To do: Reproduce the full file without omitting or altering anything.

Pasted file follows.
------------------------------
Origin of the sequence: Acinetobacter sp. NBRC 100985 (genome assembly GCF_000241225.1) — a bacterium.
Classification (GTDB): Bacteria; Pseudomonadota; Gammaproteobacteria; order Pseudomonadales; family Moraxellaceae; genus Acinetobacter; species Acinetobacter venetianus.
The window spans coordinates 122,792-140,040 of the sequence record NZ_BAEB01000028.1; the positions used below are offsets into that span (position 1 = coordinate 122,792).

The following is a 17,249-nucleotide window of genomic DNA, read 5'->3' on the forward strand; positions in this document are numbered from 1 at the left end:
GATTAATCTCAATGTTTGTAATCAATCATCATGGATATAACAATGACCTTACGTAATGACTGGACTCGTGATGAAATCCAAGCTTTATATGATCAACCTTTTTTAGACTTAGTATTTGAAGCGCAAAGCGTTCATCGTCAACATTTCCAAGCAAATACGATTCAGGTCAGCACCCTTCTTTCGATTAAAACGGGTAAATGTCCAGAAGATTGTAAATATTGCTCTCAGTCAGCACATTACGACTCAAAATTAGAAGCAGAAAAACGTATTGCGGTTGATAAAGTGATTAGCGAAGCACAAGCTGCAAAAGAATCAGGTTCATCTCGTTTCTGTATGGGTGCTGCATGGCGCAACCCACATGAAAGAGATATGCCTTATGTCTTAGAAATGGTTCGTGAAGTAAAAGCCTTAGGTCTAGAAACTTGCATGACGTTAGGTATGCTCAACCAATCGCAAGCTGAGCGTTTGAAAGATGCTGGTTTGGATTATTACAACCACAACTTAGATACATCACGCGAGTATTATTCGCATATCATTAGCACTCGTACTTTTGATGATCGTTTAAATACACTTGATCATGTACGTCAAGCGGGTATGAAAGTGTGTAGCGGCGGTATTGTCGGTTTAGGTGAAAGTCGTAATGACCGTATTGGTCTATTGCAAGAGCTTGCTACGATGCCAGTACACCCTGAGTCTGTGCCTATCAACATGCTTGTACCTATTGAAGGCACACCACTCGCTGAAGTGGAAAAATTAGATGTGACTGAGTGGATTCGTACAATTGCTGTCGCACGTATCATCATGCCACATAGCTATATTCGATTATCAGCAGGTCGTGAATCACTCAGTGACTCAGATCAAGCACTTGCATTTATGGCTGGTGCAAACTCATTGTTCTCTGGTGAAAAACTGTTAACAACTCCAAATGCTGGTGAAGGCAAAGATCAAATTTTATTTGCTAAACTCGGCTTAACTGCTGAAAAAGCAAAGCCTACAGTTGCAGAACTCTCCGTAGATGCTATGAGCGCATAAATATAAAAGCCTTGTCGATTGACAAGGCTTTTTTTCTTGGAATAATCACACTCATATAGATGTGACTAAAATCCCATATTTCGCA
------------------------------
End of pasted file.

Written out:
Origin of the sequence: Acinetobacter sp. NBRC 100985 (genome assembly GCF_000241225.1) — a bacterium.
Classification (GTDB): Bacteria; Pseudomonadota; Gammaproteobacteria; order Pseudomonadales; family Moraxellaceae; genus Acinetobacter; species Acinetobacter venetianus.
The window spans coordinates 122,792-140,040 of the sequence record NZ_BAEB01000028.1; the positions used below are offsets into that span (position 1 = coordinate 122,792).

The following is a 17,249-nucleotide window of genomic DNA, read 5'->3' on the forward strand; positions in this document are numbered from 1 at the left end:
GATTAATCTCAATGTTTGTAATCAATCATCATGGATATAACAATGACCTTACGTAATGACTGGACTCGTGATGAAATCCAAGCTTTATATGATCAACCTTTTTTAGACTTAGTATTTGAAGCGCAAAGCGTTCATCGTCAACATTTCCAAGCAAATACGATTCAGGTCAGCACCCTTCTTTCGATTAAAACGGGTAAATGTCCAGAAGATTGTAAATATTGCTCTCAGTCAGCACATTACGACTCAAAATTAGAAGCAGAAAAACGTATTGCGGTTGATAAAGTGATTAGCGAAGCACAAGCTGCAAAAGAATCAGGTTCATCTCGTTTCTGTATGGGTGCTGCATGGCGCAACCCACATGAAAGAGATATGCCTTATGTCTTAGAAATGGTTCGTGAAGTAAAAGCCTTAGGTCTAGAAACTTGCATGACGTTAGGTATGCTCAACCAATCGCAAGCTGAGCGTTTGAAAGATGCTGGTTTGGATTATTACAACCACAACTTAGATACATCACGCGAGTATTATTCGCATATCATTAGCACTCGTACTTTTGATGATCGTTTAAATACACTTGATCATGTACGTCAAGCGGGTATGAAAGTGTGTAGCGGCGGTATTGTCGGTTTAGGTGAAAGTCGTAATGACCGTATTGGTCTATTGCAAGAGCTTGCTACGATGCCAGTACACCCTGAGTCTGTGCCTATCAACATGCTTGTACCTATTGAAGGCACACCACTCGCTGAAGTGGAAAAATTAGATGTGACTGAGTGGATTCGTACAATTGCTGTCGCACGTATCATCATGCCACATAGCTATATTCGATTATCAGCAGGTCGTGAATCACTCAGTGACTCAGATCAAGCACTTGCATTTATGGCTGGTGCAAACTCATTGTTCTCTGGTGAAAAACTGTTAACAACTCCAAATGCTGGTGAAGGCAAAGATCAAATTTTATTTGCTAAACTCGGCTTAACTGCTGAAAAAGCAAAGCCTACAGTTGCAGAACTCTCCGTAGATGCTATGAGCGCATAAATATAAAAGCCTTGTCGATTGACAAGGCTTTTTTTCTTGGAATAATCACACTCATATAGATGTGACTAAAATCCCATATTTCGCA